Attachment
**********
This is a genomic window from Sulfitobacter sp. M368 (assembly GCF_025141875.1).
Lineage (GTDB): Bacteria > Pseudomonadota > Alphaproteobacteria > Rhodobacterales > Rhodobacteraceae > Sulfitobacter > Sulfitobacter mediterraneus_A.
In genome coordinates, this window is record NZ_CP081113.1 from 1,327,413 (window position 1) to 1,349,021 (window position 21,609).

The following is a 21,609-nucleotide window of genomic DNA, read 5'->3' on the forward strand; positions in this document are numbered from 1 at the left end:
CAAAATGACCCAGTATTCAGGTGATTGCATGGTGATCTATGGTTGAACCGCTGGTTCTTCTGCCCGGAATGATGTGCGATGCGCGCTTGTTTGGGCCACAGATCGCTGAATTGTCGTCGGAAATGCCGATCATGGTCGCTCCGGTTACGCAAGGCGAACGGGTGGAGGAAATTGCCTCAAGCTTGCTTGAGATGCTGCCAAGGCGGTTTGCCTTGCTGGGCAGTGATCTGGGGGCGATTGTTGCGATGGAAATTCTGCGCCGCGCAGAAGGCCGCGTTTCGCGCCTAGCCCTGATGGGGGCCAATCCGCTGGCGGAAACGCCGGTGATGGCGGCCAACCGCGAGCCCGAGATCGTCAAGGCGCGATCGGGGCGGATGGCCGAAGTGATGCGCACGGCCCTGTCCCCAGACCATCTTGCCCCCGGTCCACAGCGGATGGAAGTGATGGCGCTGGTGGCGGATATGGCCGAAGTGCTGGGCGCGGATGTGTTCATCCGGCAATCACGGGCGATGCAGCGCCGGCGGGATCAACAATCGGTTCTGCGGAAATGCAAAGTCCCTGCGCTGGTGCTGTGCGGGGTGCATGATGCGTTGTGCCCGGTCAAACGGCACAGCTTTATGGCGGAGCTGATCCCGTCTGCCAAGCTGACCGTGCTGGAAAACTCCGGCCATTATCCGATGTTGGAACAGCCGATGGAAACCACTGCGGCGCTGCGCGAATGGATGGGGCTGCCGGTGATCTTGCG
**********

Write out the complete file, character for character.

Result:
This is a genomic window from Sulfitobacter sp. M368 (assembly GCF_025141875.1).
Lineage (GTDB): Bacteria > Pseudomonadota > Alphaproteobacteria > Rhodobacterales > Rhodobacteraceae > Sulfitobacter > Sulfitobacter mediterraneus_A.
In genome coordinates, this window is record NZ_CP081113.1 from 1,327,413 (window position 1) to 1,349,021 (window position 21,609).

The following is a 21,609-nucleotide window of genomic DNA, read 5'->3' on the forward strand; positions in this document are numbered from 1 at the left end:
CAAAATGACCCAGTATTCAGGTGATTGCATGGTGATCTATGGTTGAACCGCTGGTTCTTCTGCCCGGAATGATGTGCGATGCGCGCTTGTTTGGGCCACAGATCGCTGAATTGTCGTCGGAAATGCCGATCATGGTCGCTCCGGTTACGCAAGGCGAACGGGTGGAGGAAATTGCCTCAAGCTTGCTTGAGATGCTGCCAAGGCGGTTTGCCTTGCTGGGCAGTGATCTGGGGGCGATTGTTGCGATGGAAATTCTGCGCCGCGCAGAAGGCCGCGTTTCGCGCCTAGCCCTGATGGGGGCCAATCCGCTGGCGGAAACGCCGGTGATGGCGGCCAACCGCGAGCCCGAGATCGTCAAGGCGCGATCGGGGCGGATGGCCGAAGTGATGCGCACGGCCCTGTCCCCAGACCATCTTGCCCCCGGTCCACAGCGGATGGAAGTGATGGCGCTGGTGGCGGATATGGCCGAAGTGCTGGGCGCGGATGTGTTCATCCGGCAATCACGGGCGATGCAGCGCCGGCGGGATCAACAATCGGTTCTGCGGAAATGCAAAGTCCCTGCGCTGGTGCTGTGCGGGGTGCATGATGCGTTGTGCCCGGTCAAACGGCACAGCTTTATGGCGGAGCTGATCCCGTCTGCCAAGCTGACCGTGCTGGAAAACTCCGGCCATTATCCGATGTTGGAACAGCCGATGGAAACCACTGCGGCGCTGCGCGAATGGATGGGGCTGCCGGTGATCTTGCG